Outside of Nevada, I hit up the Imperial County high point en route to Loscon 47 over Thanksgiving weekend. I’m putting Orange and San Diego Counties on hold for a bit—the former is still logistically complicated (if doable) by the Holy Fire, and the latter turns out to have a Class 4 summit block that I’m not sure I’d be able to get up. I also tagged Point Reno, the highest point of Washington, D.C., while in the city for Worldcon a couple weeks ago. It turned out to be just a quick jaunt from my hotel.

2021 year-end statistics:

  • New county high points: 7 (68 total)
  • Home glob: 58 counties (+6), 186,208 square miles (+44,412)
  • New 2000′ prominence peaks: 6
  • New ultra prominence peaks: 2
  • New Sierra Peaks Section peaks: 4
  • Highest peak climbed: Boundary Peak (13,140′)
  • Most prominent peak climbed: Wheeler Peak (13,063′, P7563)
  • New peaks (min. 300′ prominence) climbed: 15
  • P-Index: 128

On Ruth Bader Ginsburg

Monday would have been the late Justice Ruth Bader Ginsburg’s 88th birthday. Which meant a lot of tributes from the left side of the political spectrum. The California legislature’s concurrent resolution is a good example:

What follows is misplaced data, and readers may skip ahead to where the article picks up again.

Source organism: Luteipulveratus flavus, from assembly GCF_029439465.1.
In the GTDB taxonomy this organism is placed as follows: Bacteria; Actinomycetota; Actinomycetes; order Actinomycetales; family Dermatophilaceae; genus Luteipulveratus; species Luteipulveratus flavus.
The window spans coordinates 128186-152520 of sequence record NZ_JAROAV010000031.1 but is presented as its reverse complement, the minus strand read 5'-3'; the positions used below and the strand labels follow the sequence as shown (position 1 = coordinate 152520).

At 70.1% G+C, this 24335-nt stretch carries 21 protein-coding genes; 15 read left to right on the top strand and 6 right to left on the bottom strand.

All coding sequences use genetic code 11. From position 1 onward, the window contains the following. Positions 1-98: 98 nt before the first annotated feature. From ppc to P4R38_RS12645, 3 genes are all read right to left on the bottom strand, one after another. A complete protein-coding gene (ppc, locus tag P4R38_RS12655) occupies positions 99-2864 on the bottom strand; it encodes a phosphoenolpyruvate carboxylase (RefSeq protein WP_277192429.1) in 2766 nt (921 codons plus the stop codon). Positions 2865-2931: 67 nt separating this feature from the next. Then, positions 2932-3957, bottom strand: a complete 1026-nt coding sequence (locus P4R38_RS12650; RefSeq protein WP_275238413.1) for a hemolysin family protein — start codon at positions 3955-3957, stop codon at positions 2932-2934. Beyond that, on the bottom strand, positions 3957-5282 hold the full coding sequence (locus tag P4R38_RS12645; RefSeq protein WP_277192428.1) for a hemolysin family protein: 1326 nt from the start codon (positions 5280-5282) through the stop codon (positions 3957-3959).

This measure would declare that the Legislature honors the life and legacy of Justice Ruth Bader Ginsburg, and proclaims March 15, 2021, as Justice Ruth Bader Ginsburg Day, a day of remembrance and education to ensure that all Californians always honor and remember a vibrant guardian of equality for all.

I can’t help but feel really conflicted about all of these tributes, though. Not because they’re inaccurate—Justice Ginsburg was a trailblazing fighter for women’s rights whose accomplishments are worth celebrating! But I can’t help but see them as a continuation of the last several years of putting the Justice on a pedestal. It’s always dangerous to make even very admirable public figures into unquestionable heroes, especially while they remain in positions of responsibility, and it didn’t escape my notice that the “Notorious R.B.G.” memes and similar propaganda really kicked into high gear starting in 2013 and 2014. Those years being, as it would turn out, the last chance Ginsburg had to retire and be replaced with an ideologically congenial successor.